Financial Advisor/Adviser, Investment Advisor, Retirement Planner, Financial Planner, Wealth Manager, Etc.
What do all these titles mean? Essentially, they are meaningless iterations of the title of a financial advisor.
The financial services industry needs title reform. The cross-section of different titles, licenses, and certifications make it very difficult for consumers to understand who they are working with and what their fiduciary obligations are. I’ve written this short guide to help you better understand how to find, vet, and hire the right financial advisor for you.
Please understand that, in my opinion, the barrier to entry for an aspiring financial advisor is way too low. This leads to individuals with little experience and no credentials calling themselves financial advisers when in reality they are financial product salesmen.
LICENSING AND COMPENSATION
The first thing to do when beginning to interview a financial adviser is to make sure they are properly licensed. A financial professional's business card may say “financial adviser”, but that does not mean they are truly a financial adviser. Both brokers and investment advisers can put financial advisor or a myriad of other titles on their business cards and marketing materials. The simplest way to determine if a person is in fact a financial or investment adviser is to go straight to the source, which is FINRA (Financial Industry Regulatory Authority). FINRA has an excellent tool called "Brokercheck" which can be used to look up the licensing of financial professionals. This tool can be found at brokercheck.finra.org.
BrokerCheck is the best place to determine whether an "adviser" is actually an "adviser". Individuals on BrokerCheck can be categorized as brokers, investment advisers, or both. The difference can help you determine what kind of services the individual can provide and how they might be compensated.
In addition to being able to see whether an individual is a broker or an investment adviser, FINRA brokercheck also provides several other pieces of valuable information to investors. Any written complaints filed against the individual, certain criminal history disclosures, and filed bankruptcies will be on record.
BROKER VS. ADVISOR
Brokers are also known as registered representatives who are licensed to sell commission-based securities investments (stocks, bonds, mutual funds, and variable annuities). Brokers are required to represent a client's best interest, however, this is not to be confused with a fiduciary standard which requires the financial advisor to put the client’s interests before that of the financial professional.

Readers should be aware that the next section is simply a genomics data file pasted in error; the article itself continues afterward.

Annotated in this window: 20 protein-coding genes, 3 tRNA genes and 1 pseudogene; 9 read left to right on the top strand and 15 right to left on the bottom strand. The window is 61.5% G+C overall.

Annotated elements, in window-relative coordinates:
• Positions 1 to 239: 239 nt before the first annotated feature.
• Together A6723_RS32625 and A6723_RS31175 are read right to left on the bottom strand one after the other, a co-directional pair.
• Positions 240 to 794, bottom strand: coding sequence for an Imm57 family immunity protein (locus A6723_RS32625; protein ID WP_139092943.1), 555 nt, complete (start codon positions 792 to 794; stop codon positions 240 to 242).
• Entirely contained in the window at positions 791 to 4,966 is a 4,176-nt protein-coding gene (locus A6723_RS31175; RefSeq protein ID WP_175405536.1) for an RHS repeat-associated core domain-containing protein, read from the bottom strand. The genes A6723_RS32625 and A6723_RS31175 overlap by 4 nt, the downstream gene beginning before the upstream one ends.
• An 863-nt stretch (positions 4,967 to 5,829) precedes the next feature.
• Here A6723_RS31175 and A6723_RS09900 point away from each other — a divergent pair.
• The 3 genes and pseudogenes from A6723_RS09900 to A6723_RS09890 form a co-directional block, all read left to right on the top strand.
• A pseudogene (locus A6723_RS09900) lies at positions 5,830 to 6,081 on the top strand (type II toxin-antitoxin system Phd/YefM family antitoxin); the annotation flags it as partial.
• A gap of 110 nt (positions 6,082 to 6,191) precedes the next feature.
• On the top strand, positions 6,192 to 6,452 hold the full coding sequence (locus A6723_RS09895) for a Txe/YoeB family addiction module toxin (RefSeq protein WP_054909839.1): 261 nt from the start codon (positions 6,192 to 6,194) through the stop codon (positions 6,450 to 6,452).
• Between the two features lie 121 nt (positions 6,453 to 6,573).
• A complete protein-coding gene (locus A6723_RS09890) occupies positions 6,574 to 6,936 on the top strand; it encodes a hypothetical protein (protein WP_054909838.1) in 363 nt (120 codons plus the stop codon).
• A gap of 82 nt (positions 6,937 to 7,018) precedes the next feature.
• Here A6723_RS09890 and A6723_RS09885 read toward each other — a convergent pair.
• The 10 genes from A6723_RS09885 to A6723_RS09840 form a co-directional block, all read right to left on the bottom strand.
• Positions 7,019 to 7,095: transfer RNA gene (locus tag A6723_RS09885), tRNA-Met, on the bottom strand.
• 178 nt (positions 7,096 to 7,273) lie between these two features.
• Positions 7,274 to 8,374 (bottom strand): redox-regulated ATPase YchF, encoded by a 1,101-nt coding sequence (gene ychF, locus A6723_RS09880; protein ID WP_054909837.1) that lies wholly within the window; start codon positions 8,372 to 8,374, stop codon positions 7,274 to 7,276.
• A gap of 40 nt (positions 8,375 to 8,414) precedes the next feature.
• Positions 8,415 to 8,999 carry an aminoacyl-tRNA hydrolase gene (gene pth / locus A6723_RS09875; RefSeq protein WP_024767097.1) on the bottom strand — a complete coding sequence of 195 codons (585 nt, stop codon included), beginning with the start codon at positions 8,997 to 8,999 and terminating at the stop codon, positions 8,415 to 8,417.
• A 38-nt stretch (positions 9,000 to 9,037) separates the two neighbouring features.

Investment Advisors, on the other hand, operate under the fiduciary standard. In contrast to being paid a commission, an adviser is licensed to charge a fee for advice that is rendered. As an investment adviser myself, I believe investors are better served by the fiduciary counsel of an adviser.
Hybrid Advisors are licensed as both a broker and investment adviser. This gives the “adviser” the option to offer clients commissioned-based investment products or fee-based investment and financial advice. In some situations, both types of services can be provided to the same client. Consumers should be aware that this type of relationship can result in some additional conflicts of interest.
THE BACK OFFICE AFFILIATION
Once you have confirmed the financial adviser you are considering hiring is properly licensed and that their background aligns with your moral compass, you might want to take a look at who their back office or affiliation is. Brokers are affiliated with Broker-Dealer’s and Investment Advisers are affiliated with companies known as Registered Investment Advisers (RIAs). The Broker-Dealer or RIA a person is affiliated with is also available on BrokerCheck.
Knowing who the back office is for your financial advisor is important for several reasons. You will likely want an advisor with a credible and morally fit back office. If you like your advisor candidate but their back office is constantly being investigated for scandalous acts, you might need to keep looking. Additionally, the back office is often the one who will actually compensate the advisor for commissions or advisory fees. This will allow you to see if your advisor candidate is truly independent or biased towards proprietary products.
DESIGNATIONS AND DEGREES
There are many financial designations, however, few carry as much credibility as the CFP(R) which stands for Certified Financial Planner(™). The CFP(R) designation along with the ChFC(R) Chartered Financial Consultant designation require an extensive curriculum in personal finance, retirement, and investing. Although these are not the only designations or degrees that indicate an educated financial advisor, they are two of the most respected and common. Be sure to ask potential advisors about their qualifications, designations, and continuing education requirements.
WHAT IT BOILS DOWN TO
Most importantly you should find your advisor to be transparent, reliable, and qualified. By doing your homework you can increase the odds of hiring an advisor with a high level of integrity, however, you will still need to feel that you can trust them. Look for an advisor who you believe has a similar moral compass to your own. Once you find them, ask them the tough questions to make sure they are not just a good person, but that they are also qualified. You can find a list of questions to ask a potential adviser here: Advisor Interview Questions.pdf
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Written by Brice Carter.